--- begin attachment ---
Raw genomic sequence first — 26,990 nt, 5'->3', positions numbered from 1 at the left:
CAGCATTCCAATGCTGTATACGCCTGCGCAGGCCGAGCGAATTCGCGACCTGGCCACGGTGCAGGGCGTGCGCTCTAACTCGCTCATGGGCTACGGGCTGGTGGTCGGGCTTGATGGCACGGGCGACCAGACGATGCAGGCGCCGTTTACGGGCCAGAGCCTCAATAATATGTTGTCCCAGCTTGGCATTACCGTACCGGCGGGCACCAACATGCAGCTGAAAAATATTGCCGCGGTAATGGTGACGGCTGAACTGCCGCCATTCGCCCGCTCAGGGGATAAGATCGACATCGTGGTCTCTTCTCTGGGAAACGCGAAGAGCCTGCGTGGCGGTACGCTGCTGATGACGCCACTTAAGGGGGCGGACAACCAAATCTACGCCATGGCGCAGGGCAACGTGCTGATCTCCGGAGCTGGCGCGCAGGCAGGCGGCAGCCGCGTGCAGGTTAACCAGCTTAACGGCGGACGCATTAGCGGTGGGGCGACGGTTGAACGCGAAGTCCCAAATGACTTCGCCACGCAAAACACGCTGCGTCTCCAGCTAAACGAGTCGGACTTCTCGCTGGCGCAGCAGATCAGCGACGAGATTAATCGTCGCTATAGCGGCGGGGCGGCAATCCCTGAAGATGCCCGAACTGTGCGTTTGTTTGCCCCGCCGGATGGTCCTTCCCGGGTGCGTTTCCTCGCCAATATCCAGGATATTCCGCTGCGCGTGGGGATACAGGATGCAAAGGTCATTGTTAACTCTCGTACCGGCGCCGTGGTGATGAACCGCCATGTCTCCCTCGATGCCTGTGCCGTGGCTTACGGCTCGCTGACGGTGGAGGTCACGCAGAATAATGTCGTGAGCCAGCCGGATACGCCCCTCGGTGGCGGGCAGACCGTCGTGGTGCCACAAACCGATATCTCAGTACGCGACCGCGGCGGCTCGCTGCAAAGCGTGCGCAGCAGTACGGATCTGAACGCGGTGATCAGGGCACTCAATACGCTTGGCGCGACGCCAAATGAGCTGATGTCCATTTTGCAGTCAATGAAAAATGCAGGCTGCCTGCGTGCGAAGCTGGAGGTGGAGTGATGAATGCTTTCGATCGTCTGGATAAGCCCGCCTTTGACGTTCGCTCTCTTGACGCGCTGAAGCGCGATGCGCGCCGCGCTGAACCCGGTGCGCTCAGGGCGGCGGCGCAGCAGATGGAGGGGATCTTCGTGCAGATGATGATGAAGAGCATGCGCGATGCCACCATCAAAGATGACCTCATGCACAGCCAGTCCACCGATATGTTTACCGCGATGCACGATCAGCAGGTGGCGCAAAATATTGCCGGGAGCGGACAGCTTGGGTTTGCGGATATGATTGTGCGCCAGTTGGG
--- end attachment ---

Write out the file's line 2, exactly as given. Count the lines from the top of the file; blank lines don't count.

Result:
CAGCATTCCAATGCTGTATACGCCTGCGCAGGCCGAGCGAATTCGCGACCTGGCCACGGTGCAGGGCGTGCGCTCTAACTCGCTCATGGGCTACGGGCTGGTGGTCGGGCTTGATGGCACGGGCGACCAGACGATGCAGGCGCCGTTTACGGGCCAGAGCCTCAATAATATGTTGTCCCAGCTTGGCATTACCGTACCGGCGGGCACCAACATGCAGCTGAAAAATATTGCCGCGGTAATGGTGACGGCTGAACTGCCGCCATTCGCCCGCTCAGGGGATAAGATCGACATCGTGGTCTCTTCTCTGGGAAACGCGAAGAGCCTGCGTGGCGGTACGCTGCTGATGACGCCACTTAAGGGGGCGGACAACCAAATCTACGCCATGGCGCAGGGCAACGTGCTGATCTCCGGAGCTGGCGCGCAGGCAGGCGGCAGCCGCGTGCAGGTTAACCAGCTTAACGGCGGACGCATTAGCGGTGGGGCGACGGTTGAACGCGAAGTCCCAAATGACTTCGCCACGCAAAACACGCTGCGTCTCCAGCTAAACGAGTCGGACTTCTCGCTGGCGCAGCAGATCAGCGACGAGATTAATCGTCGCTATAGCGGCGGGGCGGCAATCCCTGAAGATGCCCGAACTGTGCGTTTGTTTGCCCCGCCGGATGGTCCTTCCCGGGTGCGTTTCCTCGCCAATATCCAGGATATTCCGCTGCGCGTGGGGATACAGGATGCAAAGGTCATTGTTAACTCTCGTACCGGCGCCGTGGTGATGAACCGCCATGTCTCCCTCGATGCCTGTGCCGTGGCTTACGGCTCGCTGACGGTGGAGGTCACGCAGAATAATGTCGTGAGCCAGCCGGATACGCCCCTCGGTGGCGGGCAGACCGTCGTGGTGCCACAAACCGATATCTCAGTACGCGACCGCGGCGGCTCGCTGCAAAGCGTGCGCAGCAGTACGGATCTGAACGCGGTGATCAGGGCACTCAATACGCTTGGCGCGACGCCAAATGAGCTGATGTCCATTTTGCAGTCAATGAAAAATGCAGGCTGCCTGCGTGCGAAGCTGGAGGTGGAGTGATGAATGCTTTCGATCGTCTGGATAAGCCCGCCTTTGACGTTCGCTCTCTTGACGCGCTGAAGCGCGATGCGCGCCGCGCTGAACCCGGTGCGCTCAGGGCGGCGGCGCAGCAGATGGAGGGGATCTTCGTGCAGATGATGATGAAGAGCATGCGCGATGCCACCATCAAAGATGACCTCATGCACAGCCAGTCCACCGATATGTTTACCGCGATGCACGATCAGCAGGTGGCGCAAAATATTGCCGGGAGCGGACAGCTTGGGTTTGCGGATATGATTGTGCGCCAGTTGGG